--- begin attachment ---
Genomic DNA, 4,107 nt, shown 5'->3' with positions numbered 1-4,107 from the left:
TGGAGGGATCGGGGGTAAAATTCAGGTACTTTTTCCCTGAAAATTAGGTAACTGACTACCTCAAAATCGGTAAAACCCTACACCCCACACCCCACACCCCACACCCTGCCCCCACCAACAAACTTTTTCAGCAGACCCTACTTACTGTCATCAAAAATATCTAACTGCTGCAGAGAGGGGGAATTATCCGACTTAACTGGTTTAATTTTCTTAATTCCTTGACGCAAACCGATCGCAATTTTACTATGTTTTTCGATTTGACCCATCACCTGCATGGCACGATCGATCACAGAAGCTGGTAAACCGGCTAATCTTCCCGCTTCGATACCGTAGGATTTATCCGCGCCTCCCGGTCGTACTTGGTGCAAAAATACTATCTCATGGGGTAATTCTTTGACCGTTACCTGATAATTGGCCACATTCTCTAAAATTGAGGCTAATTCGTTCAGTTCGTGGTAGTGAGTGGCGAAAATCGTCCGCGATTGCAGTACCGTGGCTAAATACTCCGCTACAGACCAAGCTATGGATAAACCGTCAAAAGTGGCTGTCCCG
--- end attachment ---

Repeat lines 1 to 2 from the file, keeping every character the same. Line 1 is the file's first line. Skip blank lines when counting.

Genomic DNA, 4,107 nt, shown 5'->3' with positions numbered 1-4,107 from the left:
TGGAGGGATCGGGGGTAAAATTCAGGTACTTTTTCCCTGAAAATTAGGTAACTGACTACCTCAAAATCGGTAAAACCCTACACCCCACACCCCACACCCCACACCCTGCCCCCACCAACAAACTTTTTCAGCAGACCCTACTTACTGTCATCAAAAATATCTAACTGCTGCAGAGAGGGGGAATTATCCGACTTAACTGGTTTAATTTTCTTAATTCCTTGACGCAAACCGATCGCAATTTTACTATGTTTTTCGATTTGACCCATCACCTGCATGGCACGATCGATCACAGAAGCTGGTAAACCGGCTAATCTTCCCGCTTCGATACCGTAGGATTTATCCGCGCCTCCCGGTCGTACTTGGTGCAAAAATACTATCTCATGGGGTAATTCTTTGACCGTTACCTGATAATTGGCCACATTCTCTAAAATTGAGGCTAATTCGTTCAGTTCGTGGTAGTGAGTGGCGAAAATCGTCCGCGATTGCAGTACCGTGGCTAAATACTCCGCTACAGACCAAGCTATGGATAAACCGTCAAAAGTGGCTGTCCCG